The hotel dates back to 1820 when it was known as the Ram, then the Ram & County Inn. It re-opened on 30th January 1937 after extensive refurbishment as the New County Hotel. The hotel retains some of its original features. The lounge bar has rich wooden panelling.
The Ram Hotel was the city’s first commercial premises to have a telephone. In April 1887 the Western Counties & South Wales Telephone Company established an exchange at 9 Berkeley Street. Reporting the event, the Gloucester Journal wrote:
“During the past few days the Ram Hotel and the Exchange have been connected by a wire and the success of the telephonic system of communication has been demonstrated. Not only is the conversation carried on with intelligible distinctness, but whistling, hard breathing and other tests have been introduced with equally satisfactory results.”
An invitation to local people was extended to pop along to the Ram, try the phone and wonder at the technological advance. But few did, Gloucesterians were unimpressed and plainly thought there was no future for the phone.
In due course the hotel was renamed the Ram & County, then after refurbishment it became the New County Hotel on 30th January 1937. Charles Burge was the manager of the 45 bed-room hotel which boasted an art-deco interior styling in the ballroom.
The New County once hosted Saturday night dinner dances –until the Second World War interrupted proceedings, the hotel held regular dances with the resident band – Al Durrant’s Broadcast Six. Admission was 7 shillings and 6 pence (38p!).
The Beatles played in Gloucestershire at the beginning of their momentous career as international ambassadors of British pop music. In early 1963, The Beatles played The Regal theatre in Gloucester’s King’s Square, supporting American star Chris “Let’s Dance” Montez. The Citizen’s reporter, Hugh Worsnip, interviewed the band at the New County Hotel after the show.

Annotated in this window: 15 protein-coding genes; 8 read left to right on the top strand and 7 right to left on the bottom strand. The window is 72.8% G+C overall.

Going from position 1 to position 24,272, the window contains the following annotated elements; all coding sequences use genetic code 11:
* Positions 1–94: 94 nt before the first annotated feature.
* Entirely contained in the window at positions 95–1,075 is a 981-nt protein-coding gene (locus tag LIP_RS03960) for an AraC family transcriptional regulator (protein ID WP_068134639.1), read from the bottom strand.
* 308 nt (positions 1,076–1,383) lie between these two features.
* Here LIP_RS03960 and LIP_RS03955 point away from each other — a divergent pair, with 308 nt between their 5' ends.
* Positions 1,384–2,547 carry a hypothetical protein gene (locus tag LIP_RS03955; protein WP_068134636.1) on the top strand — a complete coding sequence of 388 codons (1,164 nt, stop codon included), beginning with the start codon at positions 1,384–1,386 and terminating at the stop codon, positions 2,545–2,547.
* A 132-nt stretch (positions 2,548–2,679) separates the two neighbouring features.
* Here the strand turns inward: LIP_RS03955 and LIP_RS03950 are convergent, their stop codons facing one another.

The Beatles signed their names in his notepad – which was he threw out six months later. He can, however, remember the set list from the night, when the Fab Four had been promoted from the bottom of the bill to closing the first half. They played I Saw Her Standing There, Love Me Do, Misery, Taste of Honey, Do You Want to Know a Secret? and Please Please Me.
The Citizen, 9th June 1978 – 34 guests had food poisoning: Thirty-four guests who went to a dinner at the New County Hotel, Gloucester, later suffered from food poisoning, the City Health Committee was told last night. A salmonella infection was isolated, and efforts made to trace all the hundred diners. Twenty-eight of the 34 who suffered poisoning were tested and given positive results together with two members of the hotel’s kitchen staff.
It was not possible to confirm exactly the source of the infection, but it was thought to be fresh turkeys delivered to the hotel on February 16th, two days before the dinner.
The Citizen, Wednesday 17th March 1982. Advertising feature. ‘There is a tavern in the town’: (edit) The traditional English pub has been undergoing a tremendous revival and from this seek central Gloucester has a brand new pub in the welcoming old style. The County Tavern, at the New County Hotel, combines oak beams of the Elizabethan era with the cosiness of the Victorian snug. Its oak panelling, brasses and books and rugs on the boarded floor make it feel as though it’s been there for centuries.
Not only is there a sweeping pub bar offering real ale straight from wooden barrels, uniquely sitting on the bar, but there’s a separate wine bar in its own special area, reminiscent of a Victorian conservatory. The County Tavern also serves a wide range of hot and cold food from another counter, separated from the drinks bars. This will be available at lunchtimes and in the evenings, every day except Sundays.
The County Tavern was the idea of Peter Eyles, managing director of Norfolk Capitol Group, who wanted to give the centre of Gloucester a new meeting place, traditional but smart.
The opening of the County Tavern in Gloucester is only one of a number of exciting new projects being undertaken by the Norfolk Capitol Group. The Group, with the recent acquisition of the Angel Hotel in Cardiff, now owns 14 hotels throughout England and Wales, and has major plans for expansion and development in the next two years.
The Citizen, 25th July 1984 – ‘Offers’ invited for hotel: Offers are being invited for the New County Hotel in Southgate Street, Gloucester. The hotel is owned by the Norfolk Capital Group, whose managing director, Mr Peter Eyles, told The Citizen he did not want to comment on whether the New County was up for sale. “Whether or not we wish to sell it is our business,” he said.